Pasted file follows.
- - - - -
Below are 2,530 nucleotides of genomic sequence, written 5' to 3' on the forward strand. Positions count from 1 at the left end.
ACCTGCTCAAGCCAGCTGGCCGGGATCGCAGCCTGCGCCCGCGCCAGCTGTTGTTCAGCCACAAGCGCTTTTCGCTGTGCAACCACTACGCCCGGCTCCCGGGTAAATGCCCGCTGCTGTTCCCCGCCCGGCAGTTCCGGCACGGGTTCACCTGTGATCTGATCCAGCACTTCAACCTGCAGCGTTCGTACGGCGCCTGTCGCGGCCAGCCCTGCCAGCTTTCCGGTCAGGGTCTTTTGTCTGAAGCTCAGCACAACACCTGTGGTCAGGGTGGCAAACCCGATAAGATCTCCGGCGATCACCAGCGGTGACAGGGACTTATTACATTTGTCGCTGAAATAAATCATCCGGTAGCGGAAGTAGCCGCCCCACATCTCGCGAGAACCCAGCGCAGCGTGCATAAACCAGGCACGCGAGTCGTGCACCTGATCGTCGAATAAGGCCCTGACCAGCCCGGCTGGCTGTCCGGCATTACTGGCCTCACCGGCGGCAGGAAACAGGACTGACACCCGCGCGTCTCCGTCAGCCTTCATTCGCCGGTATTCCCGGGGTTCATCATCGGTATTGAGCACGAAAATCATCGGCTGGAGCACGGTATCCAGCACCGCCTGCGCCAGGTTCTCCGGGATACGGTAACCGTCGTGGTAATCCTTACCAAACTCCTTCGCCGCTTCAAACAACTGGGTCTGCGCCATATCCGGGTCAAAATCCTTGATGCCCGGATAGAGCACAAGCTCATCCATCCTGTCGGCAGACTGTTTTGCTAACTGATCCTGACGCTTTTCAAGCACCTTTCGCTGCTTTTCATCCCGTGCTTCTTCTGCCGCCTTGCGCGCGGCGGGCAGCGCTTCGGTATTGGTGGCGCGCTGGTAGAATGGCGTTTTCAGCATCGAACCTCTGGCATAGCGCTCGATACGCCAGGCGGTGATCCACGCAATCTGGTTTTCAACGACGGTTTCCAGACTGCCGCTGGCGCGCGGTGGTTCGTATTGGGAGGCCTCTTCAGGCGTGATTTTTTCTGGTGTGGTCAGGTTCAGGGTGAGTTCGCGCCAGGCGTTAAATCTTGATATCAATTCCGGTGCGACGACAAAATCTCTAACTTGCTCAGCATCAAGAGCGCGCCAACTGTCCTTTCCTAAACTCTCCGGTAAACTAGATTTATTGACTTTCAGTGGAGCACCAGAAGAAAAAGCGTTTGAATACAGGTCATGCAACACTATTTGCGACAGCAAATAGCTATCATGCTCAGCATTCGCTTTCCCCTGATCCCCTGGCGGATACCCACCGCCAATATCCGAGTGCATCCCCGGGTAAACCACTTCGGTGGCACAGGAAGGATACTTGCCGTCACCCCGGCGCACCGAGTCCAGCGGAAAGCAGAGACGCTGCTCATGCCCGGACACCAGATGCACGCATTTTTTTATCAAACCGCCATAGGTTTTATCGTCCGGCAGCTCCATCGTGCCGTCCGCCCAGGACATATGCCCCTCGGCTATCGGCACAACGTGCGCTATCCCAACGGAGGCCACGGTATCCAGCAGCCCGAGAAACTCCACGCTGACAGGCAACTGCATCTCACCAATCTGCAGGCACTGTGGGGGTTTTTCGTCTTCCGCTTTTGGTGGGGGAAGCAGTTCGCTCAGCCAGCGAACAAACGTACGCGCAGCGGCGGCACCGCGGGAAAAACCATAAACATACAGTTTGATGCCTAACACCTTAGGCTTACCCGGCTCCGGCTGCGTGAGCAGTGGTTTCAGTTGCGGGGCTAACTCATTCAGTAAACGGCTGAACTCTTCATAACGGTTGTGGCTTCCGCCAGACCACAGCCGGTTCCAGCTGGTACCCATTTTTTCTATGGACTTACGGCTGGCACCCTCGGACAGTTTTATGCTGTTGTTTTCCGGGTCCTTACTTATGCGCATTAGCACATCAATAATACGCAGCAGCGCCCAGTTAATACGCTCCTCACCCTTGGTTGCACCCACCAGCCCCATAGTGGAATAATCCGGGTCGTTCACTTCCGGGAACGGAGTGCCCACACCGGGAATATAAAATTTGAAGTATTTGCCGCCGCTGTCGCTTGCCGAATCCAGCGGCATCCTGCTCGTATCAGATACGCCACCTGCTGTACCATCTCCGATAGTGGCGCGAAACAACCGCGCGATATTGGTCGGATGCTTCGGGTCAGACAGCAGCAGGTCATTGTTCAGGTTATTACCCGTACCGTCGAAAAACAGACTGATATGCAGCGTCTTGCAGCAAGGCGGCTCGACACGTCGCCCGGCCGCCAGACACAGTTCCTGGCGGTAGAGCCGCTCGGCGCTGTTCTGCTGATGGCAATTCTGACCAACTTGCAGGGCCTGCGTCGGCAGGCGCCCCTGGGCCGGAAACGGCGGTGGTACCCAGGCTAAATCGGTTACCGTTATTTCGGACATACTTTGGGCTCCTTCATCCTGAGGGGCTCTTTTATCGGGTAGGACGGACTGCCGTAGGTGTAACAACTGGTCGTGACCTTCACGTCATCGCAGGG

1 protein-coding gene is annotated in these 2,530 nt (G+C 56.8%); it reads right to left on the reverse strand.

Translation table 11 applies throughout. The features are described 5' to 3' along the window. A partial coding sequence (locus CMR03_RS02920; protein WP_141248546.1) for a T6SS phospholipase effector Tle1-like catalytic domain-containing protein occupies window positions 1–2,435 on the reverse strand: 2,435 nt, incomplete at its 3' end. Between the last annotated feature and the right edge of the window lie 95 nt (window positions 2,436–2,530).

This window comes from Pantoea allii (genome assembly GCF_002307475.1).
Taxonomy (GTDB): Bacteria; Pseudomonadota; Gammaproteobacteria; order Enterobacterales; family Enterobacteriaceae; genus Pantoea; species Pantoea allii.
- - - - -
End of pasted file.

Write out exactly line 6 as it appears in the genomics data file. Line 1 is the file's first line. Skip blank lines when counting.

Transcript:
Taxonomy (GTDB): Bacteria; Pseudomonadota; Gammaproteobacteria; order Enterobacterales; family Enterobacteriaceae; genus Pantoea; species Pantoea allii.